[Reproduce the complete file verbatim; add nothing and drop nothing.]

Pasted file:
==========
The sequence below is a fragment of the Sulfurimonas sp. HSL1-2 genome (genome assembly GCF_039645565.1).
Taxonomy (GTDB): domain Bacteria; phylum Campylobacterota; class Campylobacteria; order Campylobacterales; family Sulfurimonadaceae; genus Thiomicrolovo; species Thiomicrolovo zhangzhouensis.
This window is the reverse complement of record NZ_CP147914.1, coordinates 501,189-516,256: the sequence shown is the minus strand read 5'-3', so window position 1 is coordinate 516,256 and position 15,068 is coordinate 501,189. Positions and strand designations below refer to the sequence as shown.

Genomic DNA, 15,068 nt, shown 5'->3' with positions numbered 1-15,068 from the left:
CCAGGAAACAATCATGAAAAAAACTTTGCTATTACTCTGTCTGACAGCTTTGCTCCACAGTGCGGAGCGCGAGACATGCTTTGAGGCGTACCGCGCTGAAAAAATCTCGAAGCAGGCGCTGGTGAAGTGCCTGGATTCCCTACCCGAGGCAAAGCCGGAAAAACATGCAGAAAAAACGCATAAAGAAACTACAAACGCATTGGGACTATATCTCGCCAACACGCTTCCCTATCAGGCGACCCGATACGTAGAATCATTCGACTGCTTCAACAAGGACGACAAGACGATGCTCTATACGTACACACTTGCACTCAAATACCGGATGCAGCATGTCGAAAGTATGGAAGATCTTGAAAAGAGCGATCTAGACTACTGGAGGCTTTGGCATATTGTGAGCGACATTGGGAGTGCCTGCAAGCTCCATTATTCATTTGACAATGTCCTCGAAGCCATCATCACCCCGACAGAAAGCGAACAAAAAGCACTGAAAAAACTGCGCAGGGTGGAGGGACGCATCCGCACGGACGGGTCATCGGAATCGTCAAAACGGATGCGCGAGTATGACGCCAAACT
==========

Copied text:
The sequence below is a fragment of the Sulfurimonas sp. HSL1-2 genome (genome assembly GCF_039645565.1).
Taxonomy (GTDB): domain Bacteria; phylum Campylobacterota; class Campylobacteria; order Campylobacterales; family Sulfurimonadaceae; genus Thiomicrolovo; species Thiomicrolovo zhangzhouensis.
This window is the reverse complement of record NZ_CP147914.1, coordinates 501,189-516,256: the sequence shown is the minus strand read 5'-3', so window position 1 is coordinate 516,256 and position 15,068 is coordinate 501,189. Positions and strand designations below refer to the sequence as shown.

Genomic DNA, 15,068 nt, shown 5'->3' with positions numbered 1-15,068 from the left:
CCAGGAAACAATCATGAAAAAAACTTTGCTATTACTCTGTCTGACAGCTTTGCTCCACAGTGCGGAGCGCGAGACATGCTTTGAGGCGTACCGCGCTGAAAAAATCTCGAAGCAGGCGCTGGTGAAGTGCCTGGATTCCCTACCCGAGGCAAAGCCGGAAAAACATGCAGAAAAAACGCATAAAGAAACTACAAACGCATTGGGACTATATCTCGCCAACACGCTTCCCTATCAGGCGACCCGATACGTAGAATCATTCGACTGCTTCAACAAGGACGACAAGACGATGCTCTATACGTACACACTTGCACTCAAATACCGGATGCAGCATGTCGAAAGTATGGAAGATCTTGAAAAGAGCGATCTAGACTACTGGAGGCTTTGGCATATTGTGAGCGACATTGGGAGTGCCTGCAAGCTCCATTATTCATTTGACAATGTCCTCGAAGCCATCATCACCCCGACAGAAAGCGAACAAAAAGCACTGAAAAAACTGCGCAGGGTGGAGGGACGCATCCGCACGGACGGGTCATCGGAATCGTCAAAACGGATGCGCGAGTATGACGCCAAACT